Most animals have a particular and limited set of behaviors that are fairly easy to identify and codify. If we see a cat attacking a mouse, we know the behavior is normal for cats—whether or not we condone it. But is there really a set of “normal” behaviors for human beings?
We know that many human behaviors derive from social norms and early training. For example, as modern Americans we are taught that certain clothes and behaviors are appropriate at certain ages and for certain occasions. We wouldn’t typically wear a bathing suit to a funeral or a dark suit to a pool party—and while we may tolerate temper tantrums from young children, we know they’re inappropriate for adults. All of these behaviors, however, are taught – and vary widely from culture to culture and from one historical period to another.
We know that there are human instincts that, at least in theory, are baked into our physical selves. Sex, for example, is instinctual. Yet, in almost every culture over time, celibacy has been not only accepted but (in some cases) celebrated.
Most people are, by nature, more likely to seek pleasure than pain—and this seems like a normal behavior. Yet there are millions who actively seek pain through “bootcamp” athletic challenges and other extreme sports. And ascetism – self denial for spiritual or other purposes – has been part of human culture for thousands of years. So far, the desire to participate in these painful activities has not been described as “abnormal.” In fact, in many cases, the choice to choose pain as a form of self-discipline is applauded.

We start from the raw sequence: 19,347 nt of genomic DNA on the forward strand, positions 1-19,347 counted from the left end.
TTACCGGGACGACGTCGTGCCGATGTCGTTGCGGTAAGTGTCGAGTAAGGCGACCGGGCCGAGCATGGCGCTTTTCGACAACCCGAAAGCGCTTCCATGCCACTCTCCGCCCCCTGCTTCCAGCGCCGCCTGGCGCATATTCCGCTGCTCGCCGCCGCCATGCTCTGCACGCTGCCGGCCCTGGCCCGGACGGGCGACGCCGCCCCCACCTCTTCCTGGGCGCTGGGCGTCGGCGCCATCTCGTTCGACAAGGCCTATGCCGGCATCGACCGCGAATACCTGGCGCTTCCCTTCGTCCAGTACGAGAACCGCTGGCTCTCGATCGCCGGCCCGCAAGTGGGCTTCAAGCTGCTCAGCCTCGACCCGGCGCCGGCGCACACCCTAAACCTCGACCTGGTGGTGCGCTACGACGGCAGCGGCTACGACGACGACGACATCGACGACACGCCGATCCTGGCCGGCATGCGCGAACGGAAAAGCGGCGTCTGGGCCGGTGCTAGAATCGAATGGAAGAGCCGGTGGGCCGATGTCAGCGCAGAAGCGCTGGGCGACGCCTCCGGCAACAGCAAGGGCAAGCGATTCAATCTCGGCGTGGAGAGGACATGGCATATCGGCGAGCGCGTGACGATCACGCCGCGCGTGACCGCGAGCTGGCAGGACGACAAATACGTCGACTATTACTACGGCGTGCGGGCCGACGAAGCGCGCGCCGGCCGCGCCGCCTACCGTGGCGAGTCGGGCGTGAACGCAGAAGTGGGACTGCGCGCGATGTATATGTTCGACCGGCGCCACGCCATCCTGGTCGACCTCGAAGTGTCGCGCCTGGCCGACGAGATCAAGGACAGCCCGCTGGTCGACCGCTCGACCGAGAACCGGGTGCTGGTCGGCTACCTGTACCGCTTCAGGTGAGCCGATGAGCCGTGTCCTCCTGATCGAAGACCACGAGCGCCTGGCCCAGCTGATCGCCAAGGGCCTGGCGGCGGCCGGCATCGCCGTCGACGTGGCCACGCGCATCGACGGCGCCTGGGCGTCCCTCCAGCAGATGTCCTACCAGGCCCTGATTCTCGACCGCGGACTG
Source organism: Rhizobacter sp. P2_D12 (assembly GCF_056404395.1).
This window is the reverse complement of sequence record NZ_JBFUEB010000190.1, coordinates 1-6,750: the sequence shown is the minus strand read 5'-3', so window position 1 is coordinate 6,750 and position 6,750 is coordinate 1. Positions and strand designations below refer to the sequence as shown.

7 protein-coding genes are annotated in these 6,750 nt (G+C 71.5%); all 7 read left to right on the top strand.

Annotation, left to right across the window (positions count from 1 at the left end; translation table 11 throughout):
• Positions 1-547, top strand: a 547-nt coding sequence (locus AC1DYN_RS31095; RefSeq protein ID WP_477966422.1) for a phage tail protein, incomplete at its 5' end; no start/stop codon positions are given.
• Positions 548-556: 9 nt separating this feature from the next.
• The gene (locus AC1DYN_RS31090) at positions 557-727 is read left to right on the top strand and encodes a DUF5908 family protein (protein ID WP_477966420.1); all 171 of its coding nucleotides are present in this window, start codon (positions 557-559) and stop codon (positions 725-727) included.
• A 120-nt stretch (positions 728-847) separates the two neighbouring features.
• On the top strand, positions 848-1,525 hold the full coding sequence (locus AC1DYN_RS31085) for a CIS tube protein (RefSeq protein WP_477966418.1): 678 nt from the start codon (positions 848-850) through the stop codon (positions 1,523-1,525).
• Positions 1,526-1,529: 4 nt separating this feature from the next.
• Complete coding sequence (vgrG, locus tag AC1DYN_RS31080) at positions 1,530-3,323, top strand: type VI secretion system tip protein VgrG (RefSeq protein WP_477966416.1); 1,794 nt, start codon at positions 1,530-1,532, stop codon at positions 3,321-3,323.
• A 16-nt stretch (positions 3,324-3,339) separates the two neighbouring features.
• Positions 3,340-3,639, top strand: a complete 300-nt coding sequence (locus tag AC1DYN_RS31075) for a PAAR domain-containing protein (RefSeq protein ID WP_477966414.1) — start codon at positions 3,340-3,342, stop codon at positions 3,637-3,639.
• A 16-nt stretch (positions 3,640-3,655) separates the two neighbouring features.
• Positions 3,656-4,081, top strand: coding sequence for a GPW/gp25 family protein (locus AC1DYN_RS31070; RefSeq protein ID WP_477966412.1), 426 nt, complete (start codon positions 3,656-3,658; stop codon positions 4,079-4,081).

To distinguish between “normal” and “abnormal” behaviors, psychologists have created a regularly updated publication called the Diagnostic and Statistical Manual of Mental Disorders (aka the DSM). This book lists the criteria for every currently diagnosable developmental disorder and mental illness. What makes the book so interesting (at least to me!) is that, each time it is updated, disorders are changed, added, or removed. As a result, the “official” definition of “normal” changes regularly. For example:
- Homosexuality, long included in the DSM as a mental illness, was removed in 1973. In a single day, being homosexual ceased to be a mental disorder – and being gay was normalized.
- In 1994, a disorder called Asperger Syndrome was added to the DSM as part of an autism spectrum. Until that time, “autism” was a profound disorder; people with autism were general unable to care for themselves or even communicate effectively. Overnight, people with a wide range of relatively mild differences “became” autistic – an “abnormal” group of humans.
- In 2013, “hoarding” was added to the DSM. What had, the day before, been a harmless eccentricity was suddenly a diagnosable disorder.
Given the extremely flexible nature of human behavior and thought—and the impossibility of creating a permanent and universal set of mental disorders—is there a “normal” at all? What’s your take on this question? Add your thoughts to the Forum!